By Luis Almagro
Organization of American States
WASHINGTON, D.C. -- This latest action taken without the minimum guarantees of any legal framework is completely harmful to the human rights of both leaders and their families.
In both cases, the detentions are carried out instilling fear and intimidation of their families.
The Venezuelan regime continues to escalate its use of repression.
On Sunday there were 16 indiscriminate murders of citizens who protested against a fraudulent election and the installation of an illegitimate national constituent assembly.
Today there was the selective targeting of opponents. The regime is trying to silence Ledezma and López and, through them, silence and subdue an entire people. It is no accident. They are opposition political leaders in a framework of the social, political and economic crisis of a Venezuela that is suffering to return to democracy.
There are no legal rationale for Ledezma and López to be in jail. This is the same lack of rationale used in the cases all political prisoners.
The justifications are arbitrary and unlawful, among other things because they ignore the health concerns- which have not changed- that led to the leaders’ release, because they imply that they were planning an escape, or because they broke a prohibition of making public declarations.
These are errors in the manipulation and use of the law that are made by the Regime. They are imprisoned because they are politicians who demonstrate leadership. They are imprisoned because they are hostages of the government.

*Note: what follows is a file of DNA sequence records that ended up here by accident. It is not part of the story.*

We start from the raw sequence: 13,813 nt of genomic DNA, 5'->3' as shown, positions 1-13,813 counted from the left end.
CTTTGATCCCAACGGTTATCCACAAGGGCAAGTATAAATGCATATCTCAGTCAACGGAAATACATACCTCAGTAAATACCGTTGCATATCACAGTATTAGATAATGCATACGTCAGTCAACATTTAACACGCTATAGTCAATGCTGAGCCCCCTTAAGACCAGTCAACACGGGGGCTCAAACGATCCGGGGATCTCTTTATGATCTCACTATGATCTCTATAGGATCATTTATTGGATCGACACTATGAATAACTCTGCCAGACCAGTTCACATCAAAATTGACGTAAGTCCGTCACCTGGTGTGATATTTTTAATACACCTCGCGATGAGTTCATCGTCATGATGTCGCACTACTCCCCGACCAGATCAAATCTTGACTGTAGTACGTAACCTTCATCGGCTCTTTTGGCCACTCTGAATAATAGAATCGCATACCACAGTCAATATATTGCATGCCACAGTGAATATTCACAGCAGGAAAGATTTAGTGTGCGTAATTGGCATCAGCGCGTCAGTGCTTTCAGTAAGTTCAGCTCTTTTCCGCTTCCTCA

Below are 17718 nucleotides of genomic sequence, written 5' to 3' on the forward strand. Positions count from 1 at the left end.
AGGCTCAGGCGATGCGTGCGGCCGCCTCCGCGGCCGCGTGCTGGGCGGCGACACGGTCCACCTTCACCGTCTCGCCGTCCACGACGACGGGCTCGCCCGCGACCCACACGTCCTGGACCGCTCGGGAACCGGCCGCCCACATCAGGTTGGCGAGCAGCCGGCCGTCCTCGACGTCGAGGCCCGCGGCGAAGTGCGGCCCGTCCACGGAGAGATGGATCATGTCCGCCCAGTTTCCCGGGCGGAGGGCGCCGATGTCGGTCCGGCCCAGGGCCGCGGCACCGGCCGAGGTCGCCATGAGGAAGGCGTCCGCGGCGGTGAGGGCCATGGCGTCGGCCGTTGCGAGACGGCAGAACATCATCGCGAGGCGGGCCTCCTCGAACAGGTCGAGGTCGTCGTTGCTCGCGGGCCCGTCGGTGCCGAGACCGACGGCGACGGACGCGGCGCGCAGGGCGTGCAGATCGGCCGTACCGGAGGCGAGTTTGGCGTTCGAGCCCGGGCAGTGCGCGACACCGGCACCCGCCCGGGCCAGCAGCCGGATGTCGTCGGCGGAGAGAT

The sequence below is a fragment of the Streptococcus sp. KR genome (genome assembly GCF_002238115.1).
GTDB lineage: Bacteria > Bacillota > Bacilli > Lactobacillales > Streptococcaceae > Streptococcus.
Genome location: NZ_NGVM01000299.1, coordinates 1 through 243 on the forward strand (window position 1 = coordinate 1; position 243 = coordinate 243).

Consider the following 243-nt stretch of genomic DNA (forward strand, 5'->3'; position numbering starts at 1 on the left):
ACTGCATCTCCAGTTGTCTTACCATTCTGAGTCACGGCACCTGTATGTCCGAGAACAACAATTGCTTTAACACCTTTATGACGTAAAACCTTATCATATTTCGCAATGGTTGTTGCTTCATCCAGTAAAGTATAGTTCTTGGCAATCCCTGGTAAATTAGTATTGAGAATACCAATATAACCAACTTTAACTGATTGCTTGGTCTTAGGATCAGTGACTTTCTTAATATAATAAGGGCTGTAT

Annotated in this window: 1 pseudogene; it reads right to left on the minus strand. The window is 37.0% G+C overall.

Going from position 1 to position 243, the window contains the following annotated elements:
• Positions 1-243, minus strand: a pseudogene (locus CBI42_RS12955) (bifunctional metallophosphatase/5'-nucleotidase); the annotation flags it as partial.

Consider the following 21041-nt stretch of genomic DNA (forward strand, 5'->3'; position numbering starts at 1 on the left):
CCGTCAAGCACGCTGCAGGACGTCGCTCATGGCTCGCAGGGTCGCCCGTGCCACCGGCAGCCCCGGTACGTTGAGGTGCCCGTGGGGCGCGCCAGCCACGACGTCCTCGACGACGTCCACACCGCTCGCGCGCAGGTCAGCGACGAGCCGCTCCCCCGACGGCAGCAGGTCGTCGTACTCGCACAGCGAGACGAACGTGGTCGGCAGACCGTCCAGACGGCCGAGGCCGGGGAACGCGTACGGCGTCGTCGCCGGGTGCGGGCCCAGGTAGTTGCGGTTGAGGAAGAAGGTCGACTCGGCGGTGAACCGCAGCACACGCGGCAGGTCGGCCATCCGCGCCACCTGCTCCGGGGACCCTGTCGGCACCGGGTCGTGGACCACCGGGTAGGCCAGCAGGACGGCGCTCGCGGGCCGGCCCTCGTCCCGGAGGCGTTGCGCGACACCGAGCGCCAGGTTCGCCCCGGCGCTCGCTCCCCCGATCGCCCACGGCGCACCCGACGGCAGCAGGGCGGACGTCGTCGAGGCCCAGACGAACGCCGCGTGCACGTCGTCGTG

I urge the international community, the countries of the OAS, the United Nations, the European Union and the Vatican, among others, to continue to adopt measures to defend democracy and human rights in Venezuela.
We admire the determination and courage of the Venezuelan people, the strength shown in the face of danger by the young people who protest, the women who march, the doctors who care for those injured by the repression, the religious figures who call for a stop to the repression, the Venezuelan Episcopal Conference, who denounce these facts every day.
Our international solidarity can only be with those who claim their rights and not those who deny and repress them, those who are tortured and not their torturers, the victims and families of the victims and not their murderers.
For the corrupt, the murderers and the torturers, the international community must reply with the greatest severity.
In Venezuela today we are faced with a dictatorship that is afraid of its people and of international sanctions for their criminal actions. The way to overcome fear is not to harden repression, not to imprison political leaders, not to continue to violate the human rights of the people. If there is more repression and human rights violations, the actions and sanctions of the international community will have to be tougher. It is clear, repression does not stop the people, it strengthens their determination and makes their protest that much more necessary.
I reiterate that the only possible solution in Venezuela is an immediate call for full elections, including national and international electoral observation, the end of the repression, the release of all political prisoners, the restoration of the powers of the National Assembly, the opening of a humanitarian channel, and the cancellation of the fraudulent National Constituent Assembly. The mechanism for this is a negotiated exit between the regime and the opposition, one that includes Antonio Ledezma and Leopoldo López. A negotiation in which includes the Venezuelan Episcopal Conference, and uses the best mechanisms of the hemispheric community for monitoring political commitments. A peaceful path toward peace and a democratic path toward democracy in Venezuela.”